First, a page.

Q: Our teen-age daughter had a plantar wart on the sole of her foot for a long time. It didn't seem to bother her. Now she's getting another one on the ball of her foot. It hurts when she walks. Should it be treated? How?
A: Warts on the bottom of the foot need be treated only if they are painful. It sounds like your daughter's has reached that point. The wart is pressed inward during walking, leading to pain. In addition, walking can stimulate further growth of the wart.
There are a number of treatments for warts. One treatment, salicylic acid plaster, is available over-the-counter. Cut a piece of plaster exactly the size of the wart (because the plaster can be very irritating to normal skin) and tape it firmly to the skin with adhesive tape. Leave the plaster in place for three to five days. Sweat mixes with the acid in the plaster and the solution penetrates the skin, destroying the wart. When you remove the plaster, the dead white tissue should be taken off (a pumice stone works well), and another piece of the plaster should be taped into place. It may take two to three applications to get rid of the wart completely, and it will sometimes return.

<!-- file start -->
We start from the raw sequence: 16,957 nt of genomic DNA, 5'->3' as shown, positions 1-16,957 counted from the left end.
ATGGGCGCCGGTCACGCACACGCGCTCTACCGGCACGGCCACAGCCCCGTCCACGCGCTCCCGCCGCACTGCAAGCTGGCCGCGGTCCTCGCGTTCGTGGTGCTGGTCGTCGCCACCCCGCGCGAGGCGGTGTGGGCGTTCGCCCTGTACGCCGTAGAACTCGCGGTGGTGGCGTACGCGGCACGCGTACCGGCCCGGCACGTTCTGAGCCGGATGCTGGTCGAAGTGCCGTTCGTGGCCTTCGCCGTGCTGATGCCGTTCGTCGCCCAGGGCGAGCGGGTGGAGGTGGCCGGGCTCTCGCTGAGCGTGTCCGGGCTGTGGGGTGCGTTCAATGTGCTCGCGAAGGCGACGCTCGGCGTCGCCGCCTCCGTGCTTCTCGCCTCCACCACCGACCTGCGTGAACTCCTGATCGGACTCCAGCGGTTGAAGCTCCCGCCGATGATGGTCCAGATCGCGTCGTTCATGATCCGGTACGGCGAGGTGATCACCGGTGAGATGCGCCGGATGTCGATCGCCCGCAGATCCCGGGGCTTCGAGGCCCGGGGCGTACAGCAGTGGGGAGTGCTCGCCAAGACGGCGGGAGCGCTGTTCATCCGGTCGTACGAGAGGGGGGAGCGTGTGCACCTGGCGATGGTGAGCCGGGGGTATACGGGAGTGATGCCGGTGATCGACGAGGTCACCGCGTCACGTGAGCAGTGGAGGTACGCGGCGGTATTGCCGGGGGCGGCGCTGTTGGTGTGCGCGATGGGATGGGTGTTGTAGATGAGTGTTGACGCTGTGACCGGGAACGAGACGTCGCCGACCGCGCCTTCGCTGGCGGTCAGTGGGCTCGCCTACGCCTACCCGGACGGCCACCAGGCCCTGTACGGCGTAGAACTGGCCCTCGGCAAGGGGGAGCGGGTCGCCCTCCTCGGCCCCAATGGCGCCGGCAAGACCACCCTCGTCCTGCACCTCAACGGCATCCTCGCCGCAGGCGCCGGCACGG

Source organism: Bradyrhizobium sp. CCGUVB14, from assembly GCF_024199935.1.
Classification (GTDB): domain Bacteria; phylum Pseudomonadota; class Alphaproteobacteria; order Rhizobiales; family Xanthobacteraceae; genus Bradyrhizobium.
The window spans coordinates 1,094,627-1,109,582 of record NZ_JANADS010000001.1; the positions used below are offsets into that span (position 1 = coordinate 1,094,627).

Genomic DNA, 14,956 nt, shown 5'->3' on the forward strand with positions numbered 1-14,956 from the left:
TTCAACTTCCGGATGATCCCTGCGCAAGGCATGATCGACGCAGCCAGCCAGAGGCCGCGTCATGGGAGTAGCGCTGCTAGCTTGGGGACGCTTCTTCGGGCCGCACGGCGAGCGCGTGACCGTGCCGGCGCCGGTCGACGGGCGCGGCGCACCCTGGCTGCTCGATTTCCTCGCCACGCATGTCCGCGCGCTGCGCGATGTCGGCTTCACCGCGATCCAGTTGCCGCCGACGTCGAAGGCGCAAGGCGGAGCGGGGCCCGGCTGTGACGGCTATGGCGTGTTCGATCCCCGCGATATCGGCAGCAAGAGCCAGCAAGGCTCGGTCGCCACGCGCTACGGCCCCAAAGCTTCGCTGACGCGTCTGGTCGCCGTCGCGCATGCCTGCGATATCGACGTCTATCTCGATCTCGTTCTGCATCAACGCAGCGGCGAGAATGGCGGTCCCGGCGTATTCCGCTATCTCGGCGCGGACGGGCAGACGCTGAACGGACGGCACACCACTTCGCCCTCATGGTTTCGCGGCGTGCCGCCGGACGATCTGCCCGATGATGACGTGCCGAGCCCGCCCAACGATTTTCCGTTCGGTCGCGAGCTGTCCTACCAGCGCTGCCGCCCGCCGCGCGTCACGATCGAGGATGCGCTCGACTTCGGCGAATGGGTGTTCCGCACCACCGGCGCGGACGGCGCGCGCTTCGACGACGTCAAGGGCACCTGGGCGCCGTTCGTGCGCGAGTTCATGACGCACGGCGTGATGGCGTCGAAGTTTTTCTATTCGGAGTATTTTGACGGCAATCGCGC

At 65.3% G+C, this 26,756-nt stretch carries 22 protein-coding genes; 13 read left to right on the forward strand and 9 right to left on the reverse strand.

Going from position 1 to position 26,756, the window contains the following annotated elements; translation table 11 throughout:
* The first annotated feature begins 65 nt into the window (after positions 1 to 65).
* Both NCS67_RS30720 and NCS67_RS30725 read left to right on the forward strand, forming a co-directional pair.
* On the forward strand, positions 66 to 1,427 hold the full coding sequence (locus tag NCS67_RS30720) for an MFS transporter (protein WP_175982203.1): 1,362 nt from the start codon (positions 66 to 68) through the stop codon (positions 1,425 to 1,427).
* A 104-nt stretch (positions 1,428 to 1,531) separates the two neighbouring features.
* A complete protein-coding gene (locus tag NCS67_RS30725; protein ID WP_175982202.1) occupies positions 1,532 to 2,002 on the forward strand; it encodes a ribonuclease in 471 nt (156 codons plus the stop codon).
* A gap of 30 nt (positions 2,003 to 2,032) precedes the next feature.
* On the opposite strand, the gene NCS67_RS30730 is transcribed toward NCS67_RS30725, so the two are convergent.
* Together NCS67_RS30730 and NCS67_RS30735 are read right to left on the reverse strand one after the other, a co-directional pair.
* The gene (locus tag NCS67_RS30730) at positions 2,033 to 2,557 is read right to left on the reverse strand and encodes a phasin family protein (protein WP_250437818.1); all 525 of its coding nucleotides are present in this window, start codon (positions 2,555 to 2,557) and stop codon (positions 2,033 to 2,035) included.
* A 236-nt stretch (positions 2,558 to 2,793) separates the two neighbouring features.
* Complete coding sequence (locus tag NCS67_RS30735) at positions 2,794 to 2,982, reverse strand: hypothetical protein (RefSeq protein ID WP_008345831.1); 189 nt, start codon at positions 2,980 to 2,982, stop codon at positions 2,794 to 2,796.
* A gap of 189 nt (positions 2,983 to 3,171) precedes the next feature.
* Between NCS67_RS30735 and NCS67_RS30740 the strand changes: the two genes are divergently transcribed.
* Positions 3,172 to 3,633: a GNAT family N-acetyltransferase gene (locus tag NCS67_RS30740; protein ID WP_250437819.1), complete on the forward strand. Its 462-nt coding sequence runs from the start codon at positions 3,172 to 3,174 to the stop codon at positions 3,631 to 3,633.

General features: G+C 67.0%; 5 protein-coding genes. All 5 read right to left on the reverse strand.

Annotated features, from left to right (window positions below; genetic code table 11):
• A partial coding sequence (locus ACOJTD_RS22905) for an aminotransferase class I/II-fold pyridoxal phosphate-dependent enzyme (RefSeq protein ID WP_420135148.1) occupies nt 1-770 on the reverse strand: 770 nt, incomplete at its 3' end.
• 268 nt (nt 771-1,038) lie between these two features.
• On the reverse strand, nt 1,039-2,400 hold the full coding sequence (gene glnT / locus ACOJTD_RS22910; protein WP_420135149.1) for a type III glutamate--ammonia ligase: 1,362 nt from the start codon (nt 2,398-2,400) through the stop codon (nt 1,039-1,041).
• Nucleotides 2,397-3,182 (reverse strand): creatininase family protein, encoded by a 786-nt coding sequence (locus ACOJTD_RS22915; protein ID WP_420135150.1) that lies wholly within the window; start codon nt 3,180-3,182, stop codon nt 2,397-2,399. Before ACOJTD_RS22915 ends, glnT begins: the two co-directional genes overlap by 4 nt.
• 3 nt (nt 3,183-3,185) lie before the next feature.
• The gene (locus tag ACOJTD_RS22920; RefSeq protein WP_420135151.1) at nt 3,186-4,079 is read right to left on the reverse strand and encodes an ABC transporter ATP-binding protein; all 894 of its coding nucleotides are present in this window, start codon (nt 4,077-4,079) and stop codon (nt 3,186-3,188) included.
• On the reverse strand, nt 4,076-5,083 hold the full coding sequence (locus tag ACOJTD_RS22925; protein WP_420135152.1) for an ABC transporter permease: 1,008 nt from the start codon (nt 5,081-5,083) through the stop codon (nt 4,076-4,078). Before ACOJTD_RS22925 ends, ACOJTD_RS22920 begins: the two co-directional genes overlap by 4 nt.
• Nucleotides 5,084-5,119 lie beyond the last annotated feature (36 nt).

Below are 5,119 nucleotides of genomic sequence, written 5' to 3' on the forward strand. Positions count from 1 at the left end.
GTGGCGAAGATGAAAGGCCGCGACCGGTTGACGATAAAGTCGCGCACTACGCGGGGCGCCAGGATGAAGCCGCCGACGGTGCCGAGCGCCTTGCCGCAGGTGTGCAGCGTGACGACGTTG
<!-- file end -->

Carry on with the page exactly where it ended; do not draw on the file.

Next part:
Another treatment option is the use of cantharadin, a solution available by prescription. Cantharadin is an extract of frozen blister beetle (honestly, we don't make this stuff up!). With a toothpick, apply the solution to the wart. Allow it to dry and then cover it with a non-porous, plastic tape followed by a piece of adhesive tape. One to two days later, remove the tape. There should be a small blister over the wart which will fall off in approximately one week. If any wart remains, it can be scraped with a pumice stone and the cantharadin reapplied. Three or four applications may be necessary.
Dr. Wilson is director of pediatric primary care of the Johns
Hopkins Children's Center; Dr. Joffe is director of adolescent medicine.